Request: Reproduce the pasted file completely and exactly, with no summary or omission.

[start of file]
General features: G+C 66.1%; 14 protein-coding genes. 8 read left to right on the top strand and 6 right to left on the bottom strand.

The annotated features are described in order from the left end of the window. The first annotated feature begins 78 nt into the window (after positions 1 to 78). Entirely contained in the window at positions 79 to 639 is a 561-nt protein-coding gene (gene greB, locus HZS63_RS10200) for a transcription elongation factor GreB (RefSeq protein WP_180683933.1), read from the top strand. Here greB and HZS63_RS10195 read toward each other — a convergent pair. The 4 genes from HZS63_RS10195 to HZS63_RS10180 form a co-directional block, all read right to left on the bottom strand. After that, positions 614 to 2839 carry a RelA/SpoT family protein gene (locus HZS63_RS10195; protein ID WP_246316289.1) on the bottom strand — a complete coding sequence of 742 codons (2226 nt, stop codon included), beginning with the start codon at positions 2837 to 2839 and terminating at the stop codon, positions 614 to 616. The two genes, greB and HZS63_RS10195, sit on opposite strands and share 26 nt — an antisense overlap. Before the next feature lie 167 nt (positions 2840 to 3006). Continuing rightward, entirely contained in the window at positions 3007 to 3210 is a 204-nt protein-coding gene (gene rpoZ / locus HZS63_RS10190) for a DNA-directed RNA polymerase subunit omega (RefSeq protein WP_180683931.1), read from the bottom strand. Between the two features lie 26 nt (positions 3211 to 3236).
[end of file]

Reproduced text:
General features: G+C 66.1%; 14 protein-coding genes. 8 read left to right on the top strand and 6 right to left on the bottom strand.

The annotated features are described in order from the left end of the window. The first annotated feature begins 78 nt into the window (after positions 1 to 78). Entirely contained in the window at positions 79 to 639 is a 561-nt protein-coding gene (gene greB, locus HZS63_RS10200) for a transcription elongation factor GreB (RefSeq protein WP_180683933.1), read from the top strand. Here greB and HZS63_RS10195 read toward each other — a convergent pair. The 4 genes from HZS63_RS10195 to HZS63_RS10180 form a co-directional block, all read right to left on the bottom strand. After that, positions 614 to 2839 carry a RelA/SpoT family protein gene (locus HZS63_RS10195; protein ID WP_246316289.1) on the bottom strand — a complete coding sequence of 742 codons (2226 nt, stop codon included), beginning with the start codon at positions 2837 to 2839 and terminating at the stop codon, positions 614 to 616. The two genes, greB and HZS63_RS10195, sit on opposite strands and share 26 nt — an antisense overlap. Before the next feature lie 167 nt (positions 2840 to 3006). Continuing rightward, entirely contained in the window at positions 3007 to 3210 is a 204-nt protein-coding gene (gene rpoZ / locus HZS63_RS10190) for a DNA-directed RNA polymerase subunit omega (RefSeq protein WP_180683931.1), read from the bottom strand. Between the two features lie 26 nt (positions 3211 to 3236).